I heard a bizarre story on NPR yesterday about 15-year-old McKay Hatch who started the No Cussing Club. It has 30,000 members worldwide. Hatch has appeared on TV with Jay Leno and Dr. Phil, and the kid has a book coming out. All centered around the idea of not swearing.
I don’t get it.
Now it’s no secret that I’ve pushed the boundaries of acceptable language and paid for it. For quite a long time I’ve questioned what defines profanity and defended certain uses. In the end, I’ve concluded that cussing is a cultural issue. Swear words are culturally defined and vary between societies. What people considered profane a few hundred years ago is standard English today. What’s taken as normal conversation here could be incredibly offensive in another part of the world.
“It just makes me feel really offended and stuff,” Hatch says. “It just doesn’t make me feel good.”
What Makes it Profanity?
But why is it offensive? Because your parents told you those word were wrong. And society told your parents those words were wrong. And the chain continues, but in the end there’s no source for what words are considered profanity and what words are OK.
“You know, when you first try to stop cussing, you can’t stop right away,” explains Hatch. “You got to have transition words or substitutes to help you stop. You can use ‘oh, pickles,’ ‘sassafras,’ ‘dang,’ ‘darn,’ ‘flip’—just anything you can think of.”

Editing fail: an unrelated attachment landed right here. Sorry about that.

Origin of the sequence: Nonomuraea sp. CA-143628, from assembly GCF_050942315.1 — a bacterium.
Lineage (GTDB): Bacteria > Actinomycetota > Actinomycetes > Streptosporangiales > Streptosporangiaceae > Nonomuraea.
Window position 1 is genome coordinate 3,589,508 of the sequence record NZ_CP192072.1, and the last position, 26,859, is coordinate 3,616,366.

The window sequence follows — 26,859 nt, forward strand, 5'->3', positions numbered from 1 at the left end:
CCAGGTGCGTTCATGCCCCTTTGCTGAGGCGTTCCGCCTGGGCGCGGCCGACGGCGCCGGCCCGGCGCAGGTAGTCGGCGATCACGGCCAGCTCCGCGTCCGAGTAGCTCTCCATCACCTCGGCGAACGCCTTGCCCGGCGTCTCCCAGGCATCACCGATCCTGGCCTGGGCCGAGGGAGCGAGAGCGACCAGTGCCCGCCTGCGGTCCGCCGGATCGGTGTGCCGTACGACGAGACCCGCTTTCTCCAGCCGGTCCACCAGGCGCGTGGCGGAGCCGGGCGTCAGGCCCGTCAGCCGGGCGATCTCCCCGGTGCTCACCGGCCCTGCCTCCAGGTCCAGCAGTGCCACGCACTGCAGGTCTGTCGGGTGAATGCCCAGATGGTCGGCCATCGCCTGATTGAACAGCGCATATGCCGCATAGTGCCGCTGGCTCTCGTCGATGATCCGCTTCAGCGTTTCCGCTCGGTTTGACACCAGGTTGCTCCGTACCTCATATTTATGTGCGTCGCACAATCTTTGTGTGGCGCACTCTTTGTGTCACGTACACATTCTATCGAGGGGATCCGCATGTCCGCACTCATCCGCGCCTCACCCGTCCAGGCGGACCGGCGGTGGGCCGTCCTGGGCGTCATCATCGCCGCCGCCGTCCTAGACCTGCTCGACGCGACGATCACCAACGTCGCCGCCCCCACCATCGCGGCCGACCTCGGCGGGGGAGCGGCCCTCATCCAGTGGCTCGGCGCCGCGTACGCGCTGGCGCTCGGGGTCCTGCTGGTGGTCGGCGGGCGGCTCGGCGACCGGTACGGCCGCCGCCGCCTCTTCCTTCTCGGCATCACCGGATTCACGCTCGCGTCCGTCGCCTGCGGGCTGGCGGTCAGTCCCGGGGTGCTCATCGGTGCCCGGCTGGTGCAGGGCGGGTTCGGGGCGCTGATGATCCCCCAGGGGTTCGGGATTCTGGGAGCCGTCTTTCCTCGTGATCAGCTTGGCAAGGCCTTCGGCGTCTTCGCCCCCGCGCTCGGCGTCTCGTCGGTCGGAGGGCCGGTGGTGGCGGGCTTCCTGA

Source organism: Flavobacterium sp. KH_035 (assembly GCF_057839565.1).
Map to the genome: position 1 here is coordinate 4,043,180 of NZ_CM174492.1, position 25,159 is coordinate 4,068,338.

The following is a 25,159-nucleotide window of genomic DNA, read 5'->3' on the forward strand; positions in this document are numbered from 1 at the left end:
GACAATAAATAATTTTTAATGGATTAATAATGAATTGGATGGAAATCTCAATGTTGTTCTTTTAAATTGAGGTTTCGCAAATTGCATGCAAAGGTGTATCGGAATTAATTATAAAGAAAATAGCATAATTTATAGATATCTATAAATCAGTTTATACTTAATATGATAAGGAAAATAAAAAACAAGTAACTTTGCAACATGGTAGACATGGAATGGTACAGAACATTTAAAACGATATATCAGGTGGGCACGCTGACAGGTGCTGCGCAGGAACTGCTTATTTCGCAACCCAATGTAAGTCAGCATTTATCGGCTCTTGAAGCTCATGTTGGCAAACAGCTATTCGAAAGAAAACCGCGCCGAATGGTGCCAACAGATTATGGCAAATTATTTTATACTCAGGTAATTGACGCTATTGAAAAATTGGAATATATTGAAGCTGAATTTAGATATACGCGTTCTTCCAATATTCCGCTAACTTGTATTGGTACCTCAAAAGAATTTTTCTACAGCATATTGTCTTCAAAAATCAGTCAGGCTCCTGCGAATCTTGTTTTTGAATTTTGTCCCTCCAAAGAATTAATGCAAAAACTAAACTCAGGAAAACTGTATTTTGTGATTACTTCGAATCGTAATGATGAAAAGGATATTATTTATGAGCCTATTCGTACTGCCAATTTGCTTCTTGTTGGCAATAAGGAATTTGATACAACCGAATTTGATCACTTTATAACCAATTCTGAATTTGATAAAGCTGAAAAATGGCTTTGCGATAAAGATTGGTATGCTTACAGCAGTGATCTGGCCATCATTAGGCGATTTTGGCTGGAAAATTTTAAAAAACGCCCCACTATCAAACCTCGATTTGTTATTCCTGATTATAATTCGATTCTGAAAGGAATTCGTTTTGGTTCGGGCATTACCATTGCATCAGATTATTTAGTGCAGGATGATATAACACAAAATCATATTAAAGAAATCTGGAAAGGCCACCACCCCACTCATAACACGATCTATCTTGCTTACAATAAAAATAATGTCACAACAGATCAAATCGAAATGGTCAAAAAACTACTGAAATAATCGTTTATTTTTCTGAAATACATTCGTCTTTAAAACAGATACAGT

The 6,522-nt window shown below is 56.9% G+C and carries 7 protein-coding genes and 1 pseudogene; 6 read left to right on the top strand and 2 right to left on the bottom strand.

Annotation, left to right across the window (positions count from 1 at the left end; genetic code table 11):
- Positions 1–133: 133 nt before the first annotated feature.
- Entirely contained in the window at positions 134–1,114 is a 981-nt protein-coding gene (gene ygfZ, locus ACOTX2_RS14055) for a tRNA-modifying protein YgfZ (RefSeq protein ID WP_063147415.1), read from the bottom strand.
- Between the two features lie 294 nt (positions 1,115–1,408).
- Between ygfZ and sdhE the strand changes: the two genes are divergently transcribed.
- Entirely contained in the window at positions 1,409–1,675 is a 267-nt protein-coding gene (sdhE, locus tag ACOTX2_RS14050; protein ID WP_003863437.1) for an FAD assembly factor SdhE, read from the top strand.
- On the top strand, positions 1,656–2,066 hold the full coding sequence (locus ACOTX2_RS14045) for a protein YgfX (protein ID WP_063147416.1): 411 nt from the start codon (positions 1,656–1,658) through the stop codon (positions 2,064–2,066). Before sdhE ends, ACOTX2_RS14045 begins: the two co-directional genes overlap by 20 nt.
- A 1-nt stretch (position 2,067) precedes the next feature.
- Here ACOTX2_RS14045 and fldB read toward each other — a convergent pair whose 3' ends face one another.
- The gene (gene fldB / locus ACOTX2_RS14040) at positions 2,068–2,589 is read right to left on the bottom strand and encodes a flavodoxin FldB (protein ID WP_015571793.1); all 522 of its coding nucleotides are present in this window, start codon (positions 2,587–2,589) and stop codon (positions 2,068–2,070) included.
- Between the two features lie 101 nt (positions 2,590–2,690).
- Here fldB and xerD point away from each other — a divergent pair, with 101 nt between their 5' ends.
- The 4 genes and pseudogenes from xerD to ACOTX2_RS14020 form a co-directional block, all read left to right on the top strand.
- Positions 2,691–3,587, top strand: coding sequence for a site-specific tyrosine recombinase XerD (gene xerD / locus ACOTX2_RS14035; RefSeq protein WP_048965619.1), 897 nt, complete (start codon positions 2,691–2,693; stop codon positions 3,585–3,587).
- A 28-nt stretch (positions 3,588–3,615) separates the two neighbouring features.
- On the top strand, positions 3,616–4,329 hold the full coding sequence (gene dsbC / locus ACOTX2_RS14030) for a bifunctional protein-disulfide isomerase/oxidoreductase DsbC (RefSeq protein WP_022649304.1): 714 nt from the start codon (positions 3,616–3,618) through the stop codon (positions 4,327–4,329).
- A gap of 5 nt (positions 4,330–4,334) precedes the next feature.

Which implies that it’s not the intended meaning of the word that matters, it’s the word itself. Which means that darning someone is OK, but damning them isn’t. Telling someone to flip off is OK, but f*ck off is not OK. Calling a girl a female dog is OK, but calling her a b*tch isn’t. Seriously?
The Spirit of the Law
I mean no disrespect to Hatch (and I think the threats he’s received are reprehensible) but I think he’s wasting his time. This sort of logic smacks of the pharisee who follows the letter of the law but not the spirit. The fact is the Bible doesn’t give us any list of words we’re not supposed to use. Instead it tells us not to take God’s name in vain, not to make unnecessary oaths and to be positive and uplifting with our language. It’s not the specific words we use that matter, it’s the way in which we use them.
But profanity is still a cultural issue and we need to be aware of those around us. If my mom is offended by certain words, I’m not going to use them around her. If a majority of the public considers something profane, I’m not going use those words in my every day language. And I’ll teach my kids the same. Too often profanity is just an attempt to be cool or tough, a chance to flaunt the rules (which seems to be Hatch’s real complaint with profanity—his friends swearing all the time and for no reason). For kids the only real thrill in swearing is the reaction of sensitive adults.
Freedom with Responsibility
The whole thing reminds me of Paul’s first letter to the Corinthians. Some people were all freaked out about meat that had been offered to idols and thought a Christian should never touch such meat. Others knew that the idols didn’t exist and it was just meat—what’s the big deal? Paul agreed, saying that it’s just meat. But he cautioned Christians to be sensitive to their fellow believers who were concerned about the meat. Paul said it’s better to never eat meat again than to cause a brother or sister to stumble.
It’s a curious little lesson that I think can be difficult to interpret (growing up that same rationale was used to explain why we couldn’t have drums in church), but I think it applies here. The difficulty, I think , is that at some point education seems warranted—at some point you have to mature and get over it. Unfortunately Paul doesn’t talk about that.
So I wouldn’t go around dropping f-bombs in front of Hatch, but I think he’s crusading against a non-issue. A damn, hell, ass non-issue!